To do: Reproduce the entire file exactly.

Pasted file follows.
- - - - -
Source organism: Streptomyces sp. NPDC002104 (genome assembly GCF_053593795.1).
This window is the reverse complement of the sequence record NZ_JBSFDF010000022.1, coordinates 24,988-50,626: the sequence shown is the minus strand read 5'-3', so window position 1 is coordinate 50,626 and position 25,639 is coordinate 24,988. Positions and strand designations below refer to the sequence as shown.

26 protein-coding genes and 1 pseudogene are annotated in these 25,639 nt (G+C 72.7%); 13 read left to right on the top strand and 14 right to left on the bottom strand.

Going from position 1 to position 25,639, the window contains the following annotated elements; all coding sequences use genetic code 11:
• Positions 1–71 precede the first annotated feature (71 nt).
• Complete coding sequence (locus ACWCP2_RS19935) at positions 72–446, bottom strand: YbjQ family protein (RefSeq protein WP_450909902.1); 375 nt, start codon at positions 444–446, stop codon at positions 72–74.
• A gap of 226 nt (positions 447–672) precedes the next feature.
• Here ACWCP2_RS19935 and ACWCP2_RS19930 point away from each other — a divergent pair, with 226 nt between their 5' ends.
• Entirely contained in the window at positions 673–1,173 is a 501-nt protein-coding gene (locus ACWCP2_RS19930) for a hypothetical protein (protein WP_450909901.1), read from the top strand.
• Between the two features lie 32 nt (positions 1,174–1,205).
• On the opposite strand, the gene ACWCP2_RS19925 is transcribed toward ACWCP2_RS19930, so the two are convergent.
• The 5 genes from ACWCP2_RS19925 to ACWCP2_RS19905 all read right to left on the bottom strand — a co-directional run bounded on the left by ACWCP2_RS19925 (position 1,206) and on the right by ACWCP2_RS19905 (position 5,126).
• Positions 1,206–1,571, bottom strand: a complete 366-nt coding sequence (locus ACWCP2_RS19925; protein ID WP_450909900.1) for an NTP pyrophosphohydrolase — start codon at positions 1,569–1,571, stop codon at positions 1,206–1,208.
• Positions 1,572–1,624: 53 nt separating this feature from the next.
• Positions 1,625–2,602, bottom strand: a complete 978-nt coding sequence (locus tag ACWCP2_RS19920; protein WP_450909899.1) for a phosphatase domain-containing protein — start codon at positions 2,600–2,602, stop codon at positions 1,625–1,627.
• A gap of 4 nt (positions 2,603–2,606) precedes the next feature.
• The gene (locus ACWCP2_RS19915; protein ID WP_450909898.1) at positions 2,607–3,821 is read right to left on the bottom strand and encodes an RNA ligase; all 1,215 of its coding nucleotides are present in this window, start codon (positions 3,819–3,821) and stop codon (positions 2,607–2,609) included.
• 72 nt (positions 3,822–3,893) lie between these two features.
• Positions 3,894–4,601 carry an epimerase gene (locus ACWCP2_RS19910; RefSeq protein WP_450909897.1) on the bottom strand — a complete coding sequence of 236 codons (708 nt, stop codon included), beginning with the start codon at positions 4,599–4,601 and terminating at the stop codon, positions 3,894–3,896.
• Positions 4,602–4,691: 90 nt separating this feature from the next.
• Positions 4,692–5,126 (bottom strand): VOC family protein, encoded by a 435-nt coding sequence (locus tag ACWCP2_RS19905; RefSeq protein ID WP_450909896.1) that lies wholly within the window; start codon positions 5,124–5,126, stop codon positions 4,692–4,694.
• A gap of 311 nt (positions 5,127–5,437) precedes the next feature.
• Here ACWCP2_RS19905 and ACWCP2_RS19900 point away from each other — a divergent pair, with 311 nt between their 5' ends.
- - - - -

Source organism: Streptomyces sp. NPDC002104 (genome assembly GCF_053593795.1).
This window is the reverse complement of the sequence record NZ_JBSFDF010000022.1, coordinates 24,988-50,626: the sequence shown is the minus strand read 5'-3', so window position 1 is coordinate 50,626 and position 25,639 is coordinate 24,988. Positions and strand designations below refer to the sequence as shown.

26 protein-coding genes and 1 pseudogene are annotated in these 25,639 nt (G+C 72.7%); 13 read left to right on the top strand and 14 right to left on the bottom strand.

Going from position 1 to position 25,639, the window contains the following annotated elements; all coding sequences use genetic code 11:
• Positions 1–71 precede the first annotated feature (71 nt).
• Complete coding sequence (locus ACWCP2_RS19935) at positions 72–446, bottom strand: YbjQ family protein (RefSeq protein WP_450909902.1); 375 nt, start codon at positions 444–446, stop codon at positions 72–74.
• A gap of 226 nt (positions 447–672) precedes the next feature.
• Here ACWCP2_RS19935 and ACWCP2_RS19930 point away from each other — a divergent pair, with 226 nt between their 5' ends.
• Entirely contained in the window at positions 673–1,173 is a 501-nt protein-coding gene (locus ACWCP2_RS19930) for a hypothetical protein (protein WP_450909901.1), read from the top strand.
• Between the two features lie 32 nt (positions 1,174–1,205).
• On the opposite strand, the gene ACWCP2_RS19925 is transcribed toward ACWCP2_RS19930, so the two are convergent.
• The 5 genes from ACWCP2_RS19925 to ACWCP2_RS19905 all read right to left on the bottom strand — a co-directional run bounded on the left by ACWCP2_RS19925 (position 1,206) and on the right by ACWCP2_RS19905 (position 5,126).
• Positions 1,206–1,571, bottom strand: a complete 366-nt coding sequence (locus ACWCP2_RS19925; protein ID WP_450909900.1) for an NTP pyrophosphohydrolase — start codon at positions 1,569–1,571, stop codon at positions 1,206–1,208.
• Positions 1,572–1,624: 53 nt separating this feature from the next.
• Positions 1,625–2,602, bottom strand: a complete 978-nt coding sequence (locus tag ACWCP2_RS19920; protein WP_450909899.1) for a phosphatase domain-containing protein — start codon at positions 2,600–2,602, stop codon at positions 1,625–1,627.
• A gap of 4 nt (positions 2,603–2,606) precedes the next feature.
• The gene (locus ACWCP2_RS19915; protein ID WP_450909898.1) at positions 2,607–3,821 is read right to left on the bottom strand and encodes an RNA ligase; all 1,215 of its coding nucleotides are present in this window, start codon (positions 3,819–3,821) and stop codon (positions 2,607–2,609) included.
• 72 nt (positions 3,822–3,893) lie between these two features.
• Positions 3,894–4,601 carry an epimerase gene (locus ACWCP2_RS19910; RefSeq protein WP_450909897.1) on the bottom strand — a complete coding sequence of 236 codons (708 nt, stop codon included), beginning with the start codon at positions 4,599–4,601 and terminating at the stop codon, positions 3,894–3,896.
• Positions 4,602–4,691: 90 nt separating this feature from the next.
• Positions 4,692–5,126 (bottom strand): VOC family protein, encoded by a 435-nt coding sequence (locus tag ACWCP2_RS19905; RefSeq protein ID WP_450909896.1) that lies wholly within the window; start codon positions 5,124–5,126, stop codon positions 4,692–4,694.
• A gap of 311 nt (positions 5,127–5,437) precedes the next feature.
• Here ACWCP2_RS19905 and ACWCP2_RS19900 point away from each other — a divergent pair, with 311 nt between their 5' ends.